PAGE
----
Zhongde Liu

This is my personal "Clipboard" of web development stuff I come across

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Polyfill of some array ES5 functions

I collected the most used ES5 array methods as a polyfill for older browsers (IE …).


Based on the great reference at MDN Arrays, it has fallbacks for
Array.every, Array.some, Array.filter, Array.forEach, Array.indexOf, Array.reduce.

To install / use it you either can clone the github repository or fetch it via Bower. Then include it per script tag, before your scripts.

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Ressources: Websites with free to use high quality images

There are some cool people out there, who are running some platforms/websites to share high quality photos for any use, especially also for commercial projects.

  1.  http://unsplash.com/
  2. http://publicdomainarchive.com/
  3. http://www.gratisography.com/
  4. http://picjumbo.com/
  5. http://www.raumrot.com/
  6. http://www.designerspics.com/
  7. https://stocksnap.io/
  8. http://freenaturestock.com/

Please take your time and read there specific licensing terms (maybe they have changed or do have limitations), if you are actually going to use some of the media.

Kudos to them!

If you have any additional ressources, please leave me a message.

Update 2016-08-04:

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js13kGames 2014

One week in, the js13kGames competition is currently running. This is a yearly event in the spirit of the 1k demos (e.g. 1kjs.com). Till 13th September 2014 you have code a game within the limit of 13kilobytes. Main Theme is: “The Elements: Earth, Water, Air and Fire”


Go participate! Very nice practice and the opportunity to try something out!


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Links: AngularJS Styleguides

Here are some (opinionated) styleguides for AngularJS applications, I recently found on github. They are (currently) work-in-progress / living documents: (ordered by stars)

  1. https://github.com/mgechev/angularjs-style-guide
  2. https://github.com/johnpapa/angularjs-styleguide
  3. https://github.com/toddmotto/angularjs-styleguide

These style guides may give you a reference for the structure of your next AngularJS project.


Create/start a simple local HTTP Server

In order to develop or test some static code, without copying them into your apache webroot or something else, you easily can start a simple static webserver within the directory you are currently in with following tools.
Because you sometimes you just need a http:// (likely localhost) Url instead of a file://… one.

  1. If you have Python (https://www.python.org/) installed you can start a static web server with following command, depending on the installed version.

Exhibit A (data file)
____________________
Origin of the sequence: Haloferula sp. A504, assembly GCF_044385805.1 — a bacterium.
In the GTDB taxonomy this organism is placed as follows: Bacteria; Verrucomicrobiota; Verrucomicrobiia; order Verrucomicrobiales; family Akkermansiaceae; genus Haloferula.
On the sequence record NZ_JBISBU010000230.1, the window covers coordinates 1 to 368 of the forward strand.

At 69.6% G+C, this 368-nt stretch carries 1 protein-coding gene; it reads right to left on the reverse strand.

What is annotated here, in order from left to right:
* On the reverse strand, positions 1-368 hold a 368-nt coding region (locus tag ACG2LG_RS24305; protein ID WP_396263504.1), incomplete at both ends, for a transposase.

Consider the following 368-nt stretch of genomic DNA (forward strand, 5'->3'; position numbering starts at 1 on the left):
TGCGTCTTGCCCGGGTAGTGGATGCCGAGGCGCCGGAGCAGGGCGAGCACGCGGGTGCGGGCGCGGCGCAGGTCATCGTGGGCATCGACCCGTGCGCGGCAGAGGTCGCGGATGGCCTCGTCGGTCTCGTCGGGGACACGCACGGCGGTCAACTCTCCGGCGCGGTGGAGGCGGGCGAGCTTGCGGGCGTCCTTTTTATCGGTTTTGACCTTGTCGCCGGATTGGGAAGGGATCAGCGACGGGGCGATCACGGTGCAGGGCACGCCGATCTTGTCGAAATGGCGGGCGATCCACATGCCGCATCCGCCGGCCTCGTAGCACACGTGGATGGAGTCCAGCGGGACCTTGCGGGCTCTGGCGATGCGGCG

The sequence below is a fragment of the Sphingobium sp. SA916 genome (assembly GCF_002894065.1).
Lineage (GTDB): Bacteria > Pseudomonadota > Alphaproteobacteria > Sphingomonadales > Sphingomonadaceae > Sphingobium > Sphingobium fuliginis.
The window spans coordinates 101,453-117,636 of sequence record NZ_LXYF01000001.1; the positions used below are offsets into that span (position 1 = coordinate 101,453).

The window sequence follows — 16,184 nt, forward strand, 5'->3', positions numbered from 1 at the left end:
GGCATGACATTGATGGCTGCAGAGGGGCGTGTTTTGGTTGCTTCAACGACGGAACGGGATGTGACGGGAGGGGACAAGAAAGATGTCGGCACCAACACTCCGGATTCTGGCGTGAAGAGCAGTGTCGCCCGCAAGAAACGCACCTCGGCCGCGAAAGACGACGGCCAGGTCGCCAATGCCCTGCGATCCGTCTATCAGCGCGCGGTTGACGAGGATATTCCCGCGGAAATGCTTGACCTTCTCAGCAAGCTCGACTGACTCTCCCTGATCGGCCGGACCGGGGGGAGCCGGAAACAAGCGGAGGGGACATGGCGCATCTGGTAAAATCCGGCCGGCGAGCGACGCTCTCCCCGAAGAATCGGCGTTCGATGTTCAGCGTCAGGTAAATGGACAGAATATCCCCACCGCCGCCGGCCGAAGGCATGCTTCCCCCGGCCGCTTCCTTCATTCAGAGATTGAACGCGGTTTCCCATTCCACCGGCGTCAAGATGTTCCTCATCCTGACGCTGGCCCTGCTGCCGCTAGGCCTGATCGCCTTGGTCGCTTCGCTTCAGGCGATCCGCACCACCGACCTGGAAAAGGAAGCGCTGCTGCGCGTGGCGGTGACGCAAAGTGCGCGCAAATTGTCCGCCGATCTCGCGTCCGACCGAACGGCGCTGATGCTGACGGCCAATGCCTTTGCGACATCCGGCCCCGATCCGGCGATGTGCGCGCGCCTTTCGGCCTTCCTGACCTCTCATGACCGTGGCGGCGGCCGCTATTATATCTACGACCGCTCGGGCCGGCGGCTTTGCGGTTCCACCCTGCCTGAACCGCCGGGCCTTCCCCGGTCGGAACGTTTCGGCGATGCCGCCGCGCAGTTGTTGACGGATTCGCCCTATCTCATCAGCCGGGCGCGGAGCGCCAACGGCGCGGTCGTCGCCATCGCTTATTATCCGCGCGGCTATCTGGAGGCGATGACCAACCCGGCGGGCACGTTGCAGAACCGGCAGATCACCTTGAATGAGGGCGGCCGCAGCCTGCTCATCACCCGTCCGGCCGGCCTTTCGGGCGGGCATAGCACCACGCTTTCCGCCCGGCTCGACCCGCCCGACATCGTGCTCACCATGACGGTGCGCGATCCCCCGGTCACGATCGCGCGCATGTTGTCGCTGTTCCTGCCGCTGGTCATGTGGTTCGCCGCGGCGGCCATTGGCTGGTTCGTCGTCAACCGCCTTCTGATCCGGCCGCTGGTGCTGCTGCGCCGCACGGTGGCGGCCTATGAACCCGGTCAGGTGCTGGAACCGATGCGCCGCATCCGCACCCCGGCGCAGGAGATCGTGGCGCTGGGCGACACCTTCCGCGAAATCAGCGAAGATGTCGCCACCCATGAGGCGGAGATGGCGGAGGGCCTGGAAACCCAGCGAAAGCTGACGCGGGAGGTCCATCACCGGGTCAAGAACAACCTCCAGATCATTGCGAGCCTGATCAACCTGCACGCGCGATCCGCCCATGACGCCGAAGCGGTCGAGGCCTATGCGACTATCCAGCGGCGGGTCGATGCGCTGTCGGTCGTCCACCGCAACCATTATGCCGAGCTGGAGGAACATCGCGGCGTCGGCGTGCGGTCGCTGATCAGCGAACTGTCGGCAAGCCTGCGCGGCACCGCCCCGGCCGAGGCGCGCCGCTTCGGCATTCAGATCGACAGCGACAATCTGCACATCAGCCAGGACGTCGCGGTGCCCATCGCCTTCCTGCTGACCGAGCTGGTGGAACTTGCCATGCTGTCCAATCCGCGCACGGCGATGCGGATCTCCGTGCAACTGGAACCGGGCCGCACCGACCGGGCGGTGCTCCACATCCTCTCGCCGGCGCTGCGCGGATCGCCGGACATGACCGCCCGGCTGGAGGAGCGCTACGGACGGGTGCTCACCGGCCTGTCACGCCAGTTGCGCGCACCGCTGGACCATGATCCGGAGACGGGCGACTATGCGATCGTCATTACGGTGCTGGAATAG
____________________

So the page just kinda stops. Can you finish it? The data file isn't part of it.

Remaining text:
python -m SimpleHTTPServer [port]//python2
    python3 -m http.server [port]//python3
  2. If you have PHP > 5.4.0 (http://php.net/) installed you can start one with:
    php -S localhost:[port]
  3. Using Ruby (https://www.ruby-lang.org/) you setup a simple server with this command:
    ruby -run -e httpd . -p [port]
  4. For node.js (http://nodejs.org/) I use the  “simple, zero-configuration command-line http server” package (https://www.npmjs.org/package/http-server).
    After the default npm installation

    npm install http-server -g

    you just type

    http-server -p[port]

    into your console.

These are some nifty tools (or “oneliners“), when it comes to browse a static/client app/website/file with your browser in your local environment without copying the files somewhere else.

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Code: “cast a number to int” with bitwise operators

In order to cast a number to an int value you can also use bit operations. In particular the Double NOT and the OR 0.

~~(3.14) // => 3
3.14 | 0 // => 3

As these operations are working on on signed 32-bit integers per default, the number is in fact truncated after the comma. This also works on negative numbers.

~~(-3.14) // => -3
-3.14 | 0 // => -3

You are asking Why? Why should anyone bother bitwise operators? one word: Performace. If you are crunching a lot, I mean, a lot, numbers, you should notice something. I made a quick jsperf http://jsperf.com/parseint-and-bitwise-operations. You see the bit operations are more than 10x faster than parseInt.

Sidenote: Math.floor is also pretty fast. However Math.floor results in a different result number when used with negative ones.

Math.floor(-3.14) // => -4